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If your nodes do not already have an empty partition that you plan to use for the DRBD, then create one. If you are using a Virtual Machine, you can add a new storage to your machine. These details go beyond the scope of this guide.

This partition is used as a resource, managed (and synchronized between nodes by DRBD); in order for DRBD to be able to do this a new configuration file (in this case called clusterdb_res.res) must be created in the /etc/drbd.d/ directory; the contents should look similar to:

resource clusterdb_res {
  protocol C;
  handlers {
    pri-on-incon-degr "/usr/lib/drbd/; /usr/lib/drbd/; echo b > /proc/sysrq-trigger ; reboot -f";
    pri-lost-after-sb "/usr/lib/drbd/; /usr/lib/drbd/; echo b > /proc/sysrq-trigger ; reboot -f";
    local-io-error "/usr/lib/drbd/; /usr/lib/drbd/; echo o > /proc/sysrq-trigger ; halt -f";
    fence-peer "/usr/lib/drbd/";
  startup {
    degr-wfc-timeout 120;    # 2 minutes
    outdated-wfc-timeout 2;  # 2 seconds
  disk {
    on-io-error detach;
  net {
    cram-hmac-alg "sha1";
    shared-secret "clusterdb";
    after-sb-0pri disconnect;
    after-sb-1pri disconnect;
    after-sb-2pri disconnect;
    rr-conflict disconnect;
  syncer {
    rate 10M;
    al-extents 257;
    on-no-data-accessible io-error;
  on host1 {
    device /dev/drbd0;
    disk /dev/sdb;
    flexible-meta-disk internal;
  on host2 {
    device /dev/drbd0;
    disk /dev/sdb;
    meta-disk internal;

The IP addresses and disk locations should be specific to the hosts that the cluster are using. In this example the device that DRBD creates is located at /dev/drbd0 - it is this device that is swapped back and forth between the hosts by DRBD. This resource configuration file should be copied over to the same location on the second host:

[root@host1]# scp clusterdb_res.res host2:/etc/drbd.d/

The configuration file previously presented uses DRBD 8.3 dialect. Although DRBD 8.4 is the newest version, some distributions might still contain DRBD 8.3. If you have installed DRBD 8.4 do not worry though because it understands the DRBD 8.3 configuration file.

Before starting the DRBD daemon, meta data must be created for the new resource (clusterdb_res) on each host using the command:

[root@host1]# drbdadm create-md clusterdb_res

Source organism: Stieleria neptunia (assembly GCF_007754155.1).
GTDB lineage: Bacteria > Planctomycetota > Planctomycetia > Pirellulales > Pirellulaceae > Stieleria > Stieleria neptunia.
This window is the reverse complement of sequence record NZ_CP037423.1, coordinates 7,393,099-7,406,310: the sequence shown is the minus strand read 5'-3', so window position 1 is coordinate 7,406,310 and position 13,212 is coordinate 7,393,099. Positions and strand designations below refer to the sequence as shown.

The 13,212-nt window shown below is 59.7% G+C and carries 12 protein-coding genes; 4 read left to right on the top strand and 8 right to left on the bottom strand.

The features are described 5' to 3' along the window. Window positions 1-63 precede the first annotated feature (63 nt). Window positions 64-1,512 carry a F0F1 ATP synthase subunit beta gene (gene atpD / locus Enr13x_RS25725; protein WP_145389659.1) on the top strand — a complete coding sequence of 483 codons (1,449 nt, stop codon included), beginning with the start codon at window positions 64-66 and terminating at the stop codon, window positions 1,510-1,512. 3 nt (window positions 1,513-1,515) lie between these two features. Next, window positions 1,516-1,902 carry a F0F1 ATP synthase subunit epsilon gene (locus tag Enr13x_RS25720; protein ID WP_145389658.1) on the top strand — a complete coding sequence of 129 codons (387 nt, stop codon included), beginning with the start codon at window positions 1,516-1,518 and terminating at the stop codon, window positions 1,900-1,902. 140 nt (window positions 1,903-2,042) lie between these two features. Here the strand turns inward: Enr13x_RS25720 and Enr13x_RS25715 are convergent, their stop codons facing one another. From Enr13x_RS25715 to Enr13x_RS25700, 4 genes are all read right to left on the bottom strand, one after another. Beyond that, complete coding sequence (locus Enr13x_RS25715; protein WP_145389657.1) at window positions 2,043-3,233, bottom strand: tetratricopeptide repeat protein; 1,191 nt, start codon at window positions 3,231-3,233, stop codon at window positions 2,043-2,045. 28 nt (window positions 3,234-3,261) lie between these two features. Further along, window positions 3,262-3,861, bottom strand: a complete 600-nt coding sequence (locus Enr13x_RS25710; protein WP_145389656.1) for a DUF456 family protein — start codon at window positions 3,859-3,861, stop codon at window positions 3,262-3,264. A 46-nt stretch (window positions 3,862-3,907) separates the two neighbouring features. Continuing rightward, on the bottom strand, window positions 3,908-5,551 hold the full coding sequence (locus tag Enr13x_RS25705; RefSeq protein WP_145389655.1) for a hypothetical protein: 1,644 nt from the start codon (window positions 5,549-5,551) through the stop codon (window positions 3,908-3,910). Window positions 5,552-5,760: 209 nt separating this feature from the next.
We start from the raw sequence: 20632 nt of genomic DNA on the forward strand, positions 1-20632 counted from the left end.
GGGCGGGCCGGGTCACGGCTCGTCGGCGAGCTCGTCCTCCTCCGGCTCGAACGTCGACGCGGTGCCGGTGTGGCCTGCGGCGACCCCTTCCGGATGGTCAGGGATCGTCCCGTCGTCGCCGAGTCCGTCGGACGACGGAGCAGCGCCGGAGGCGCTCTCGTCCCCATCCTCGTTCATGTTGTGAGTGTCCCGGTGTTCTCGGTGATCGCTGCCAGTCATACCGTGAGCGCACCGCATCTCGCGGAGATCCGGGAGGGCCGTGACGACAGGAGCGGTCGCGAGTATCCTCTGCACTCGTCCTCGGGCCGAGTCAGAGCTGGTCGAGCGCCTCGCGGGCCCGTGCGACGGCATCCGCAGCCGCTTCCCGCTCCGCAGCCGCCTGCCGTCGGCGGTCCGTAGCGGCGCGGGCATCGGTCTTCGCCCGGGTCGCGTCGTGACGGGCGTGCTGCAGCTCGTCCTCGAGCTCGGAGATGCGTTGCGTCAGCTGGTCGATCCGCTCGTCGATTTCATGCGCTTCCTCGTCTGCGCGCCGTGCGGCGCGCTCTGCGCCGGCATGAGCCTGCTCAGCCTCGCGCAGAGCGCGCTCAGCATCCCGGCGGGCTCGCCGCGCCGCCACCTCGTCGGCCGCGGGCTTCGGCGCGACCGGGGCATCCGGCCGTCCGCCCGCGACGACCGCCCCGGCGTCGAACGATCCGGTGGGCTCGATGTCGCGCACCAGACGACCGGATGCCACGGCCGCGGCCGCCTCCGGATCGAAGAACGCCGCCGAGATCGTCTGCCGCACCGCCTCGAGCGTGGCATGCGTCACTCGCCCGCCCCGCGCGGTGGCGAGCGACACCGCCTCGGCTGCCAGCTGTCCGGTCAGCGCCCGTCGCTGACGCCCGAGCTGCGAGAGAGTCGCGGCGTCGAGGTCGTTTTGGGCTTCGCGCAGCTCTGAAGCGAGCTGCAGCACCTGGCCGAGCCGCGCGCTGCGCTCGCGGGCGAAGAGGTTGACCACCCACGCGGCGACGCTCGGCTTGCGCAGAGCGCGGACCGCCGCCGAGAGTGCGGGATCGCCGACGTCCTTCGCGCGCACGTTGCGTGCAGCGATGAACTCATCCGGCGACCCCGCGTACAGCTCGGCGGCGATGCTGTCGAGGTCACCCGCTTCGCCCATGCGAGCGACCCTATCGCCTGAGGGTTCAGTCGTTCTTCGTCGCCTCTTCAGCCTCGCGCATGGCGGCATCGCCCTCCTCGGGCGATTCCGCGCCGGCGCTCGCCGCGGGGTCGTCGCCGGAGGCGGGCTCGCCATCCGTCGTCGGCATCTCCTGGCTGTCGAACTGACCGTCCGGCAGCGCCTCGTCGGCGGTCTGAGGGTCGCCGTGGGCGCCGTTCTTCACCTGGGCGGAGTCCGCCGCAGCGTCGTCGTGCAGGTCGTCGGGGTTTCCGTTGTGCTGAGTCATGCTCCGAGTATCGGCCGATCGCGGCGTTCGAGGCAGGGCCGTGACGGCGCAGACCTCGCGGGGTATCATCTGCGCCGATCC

[root@host2]# drbdadm create-md clusterdb_res

It is now possible to start the DRBD daemon on each host:

[root@host1]# /etc/init.d/drbd start

[root@host2]# /etc/init.d/drbd start

At this point the DRBD service is running on both hosts but neither host is the "primary" and so the resource (block device) cannot be accessed on either host; this can be confirmed by querying the status of the service:

[root@host1]# /etc/init.d/drbd status

[root@host2]# /etc/init.d/drbd status

In order to create the file systems (and go on to storing useful data in it), one of the hosts must be made the primary for the clusterdb_res resource, so execute the following on host1

[root@host1]# drbdadm -- --overwrite-data-of-peer primary all
[root@host1]# /etc/init.d/drbd status

The status output also shows the progress of the block-level syncing of the device from the new primary (host1) to the secondary (host2). This initial sync can take some time but it should not be necessary to wait for it to complete in order to complete the other steps.

Now that the device is available on host1, it is possible to create a file system on it:

[root@host1]# mkfs -t ext4 /dev/drbd0

The above does not need to be repeated on the second host as DRBD handles the syncing of the raw disk data

In order for the DRBD file system to be mounted, the /var/lib/mysql_drbd directory should be created on both hosts:

[root@host1]# mkdir /var/lib/mysql_drbd
[root@host1]# chown mysql /var/lib/mysql_drbd
[root@host1]# chgrp mysql /var/lib/mysql_drbd

[root@host2]# mkdir /var/lib/mysql_drbd
[root@host2]# chown mysql /var/lib/mysql_drbd
[root@host2]# chgrp mysql /var/lib/mysql_drbd

On just the one (DRBD active) host, the DRBD file system must be temporarily mounted:

[root@host1]# mount /dev/drbd0 /var/lib/mysql_drbd

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